Sarah Kingston

Graduate Student (Ph. D. Candidate)


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    My research focuses on hybrid zones between two towhee species, Pipilo maculatus (spotted towhee) and Pipilo ocai (collared towhee), in montane habitat in Mexico.  I am interested in the evolutionary importance of introgression of genes across species boundaries and the interaction of hybridization with available habitat.  The towhee system is a unique and interesting one to study.  Much of the morphological variation and hybridization has been quantified, but very few molecular loci have been investigated.  I am interested in applying a genomic approach to assessing the prevalence of introgression in these towhee hybrid zones.  Gene or allele frequencies often have a characteristic spatial clinal pattern across a hybrid transect.  My goal is to characterize a genomic distribution of cline parameters (e.g. width, center) to characterize the natural variation of these parameters and the implications associated with gene exchange: a steep, narrow cline may suggest a selected locus; a broad, shifted cline may indicate introgression of an allele across species boundaries.  In addition, fine-scale DNA sequence-based coalescent analyses can offer estimates of gene exchange between the two species.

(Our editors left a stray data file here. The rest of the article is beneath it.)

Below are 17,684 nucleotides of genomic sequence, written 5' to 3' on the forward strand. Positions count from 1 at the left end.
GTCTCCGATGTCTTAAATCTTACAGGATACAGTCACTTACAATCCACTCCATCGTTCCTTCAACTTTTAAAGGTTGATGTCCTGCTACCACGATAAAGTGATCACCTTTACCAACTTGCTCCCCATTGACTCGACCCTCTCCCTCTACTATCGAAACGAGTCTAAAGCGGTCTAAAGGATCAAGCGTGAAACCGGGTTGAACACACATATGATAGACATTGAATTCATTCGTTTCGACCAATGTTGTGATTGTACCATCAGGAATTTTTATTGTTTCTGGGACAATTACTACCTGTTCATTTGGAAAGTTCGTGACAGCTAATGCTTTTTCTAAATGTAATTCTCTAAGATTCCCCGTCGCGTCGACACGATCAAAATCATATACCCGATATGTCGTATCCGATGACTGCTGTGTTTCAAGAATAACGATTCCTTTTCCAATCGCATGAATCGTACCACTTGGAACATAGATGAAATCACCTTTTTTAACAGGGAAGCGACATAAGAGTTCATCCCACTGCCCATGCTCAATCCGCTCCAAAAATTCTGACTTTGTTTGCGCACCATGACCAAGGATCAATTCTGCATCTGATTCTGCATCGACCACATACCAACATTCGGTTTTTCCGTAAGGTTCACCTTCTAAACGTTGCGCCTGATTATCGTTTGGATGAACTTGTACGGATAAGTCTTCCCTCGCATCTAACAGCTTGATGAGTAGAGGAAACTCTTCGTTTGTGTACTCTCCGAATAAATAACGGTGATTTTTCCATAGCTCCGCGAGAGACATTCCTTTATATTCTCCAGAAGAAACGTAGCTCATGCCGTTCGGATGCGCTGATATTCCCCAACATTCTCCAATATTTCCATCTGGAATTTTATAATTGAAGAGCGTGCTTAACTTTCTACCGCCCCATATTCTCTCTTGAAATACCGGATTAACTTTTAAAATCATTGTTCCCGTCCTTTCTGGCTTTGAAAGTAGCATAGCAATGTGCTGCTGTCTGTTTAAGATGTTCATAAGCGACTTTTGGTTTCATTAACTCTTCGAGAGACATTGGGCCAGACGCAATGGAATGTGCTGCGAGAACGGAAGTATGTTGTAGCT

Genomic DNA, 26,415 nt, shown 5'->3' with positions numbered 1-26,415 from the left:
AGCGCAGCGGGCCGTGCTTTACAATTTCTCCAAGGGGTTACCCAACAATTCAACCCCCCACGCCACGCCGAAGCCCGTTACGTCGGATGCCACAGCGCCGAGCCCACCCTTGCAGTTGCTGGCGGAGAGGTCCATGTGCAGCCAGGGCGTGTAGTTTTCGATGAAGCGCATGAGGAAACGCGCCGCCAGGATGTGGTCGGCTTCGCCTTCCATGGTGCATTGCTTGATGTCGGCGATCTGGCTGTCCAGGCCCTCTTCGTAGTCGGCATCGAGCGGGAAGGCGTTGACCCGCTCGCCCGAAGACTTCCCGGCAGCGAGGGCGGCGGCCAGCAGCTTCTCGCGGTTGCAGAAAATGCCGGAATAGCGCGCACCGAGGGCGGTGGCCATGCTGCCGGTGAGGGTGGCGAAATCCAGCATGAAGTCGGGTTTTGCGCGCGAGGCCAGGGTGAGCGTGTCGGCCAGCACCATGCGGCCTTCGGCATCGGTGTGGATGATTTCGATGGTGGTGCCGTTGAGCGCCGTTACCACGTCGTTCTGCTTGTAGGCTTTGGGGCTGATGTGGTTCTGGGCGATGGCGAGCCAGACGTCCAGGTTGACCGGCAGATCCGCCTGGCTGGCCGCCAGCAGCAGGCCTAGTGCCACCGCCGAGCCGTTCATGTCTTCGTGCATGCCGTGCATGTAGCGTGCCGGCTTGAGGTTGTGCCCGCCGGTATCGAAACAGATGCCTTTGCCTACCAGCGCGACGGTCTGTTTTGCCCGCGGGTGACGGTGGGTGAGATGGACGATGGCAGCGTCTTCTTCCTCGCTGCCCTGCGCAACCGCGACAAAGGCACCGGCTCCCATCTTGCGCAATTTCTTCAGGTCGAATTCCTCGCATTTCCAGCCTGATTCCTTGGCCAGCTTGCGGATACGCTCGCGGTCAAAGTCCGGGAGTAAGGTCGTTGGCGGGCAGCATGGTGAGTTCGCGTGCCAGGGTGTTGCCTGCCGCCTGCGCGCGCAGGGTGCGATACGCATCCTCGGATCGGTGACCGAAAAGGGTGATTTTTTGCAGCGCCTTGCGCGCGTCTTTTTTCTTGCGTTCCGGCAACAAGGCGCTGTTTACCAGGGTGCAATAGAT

A unique characteristic of the towhees in Mexico is an intersection of two different hybrid areas, and an area just south of the peak hybrization where each parental species exists in sympatry, but shows little evidence of hybridization.  This special area of sympatry with little to no evidence of hybridization offers an opportunity to contrast the habitats associated with hybridization and lack of hybridization.

Publications *

Recent Presentations

Picture of Sarah Kingston

Hybrid Pipilo sp.


  • Michael J BraunSmithsonian Institution

Recent Awards

AFO/WOS Annual Meeting Best Student Paper Award 2009

AFO Annual Meeting Student Travel Award 2009

Smithsonian Ornithology Student Research Award 2008

UMD CLFS/BEES Travel Award 2008


From the gallery

Sarah Kingston in the Lab  Cline shapes (tanh+exponential tails) inferred from allele frequencies at a subset of 15 AFLP loci.  Curves represent the cline shapes, points represent population allele frequencies at each of the AFLP loci.  The left hand side of the x-axis (0km) represents the northernmost end of the transect (parental P. maculatus population), while the right hand side of the x-axis (1200km) represents the southernmost end (parental P. ocai population).  Curves were inferred using the program Analyse.   Hybrid habitat in Mexico
Hybrid Pipilo sp.  Sarah Kingston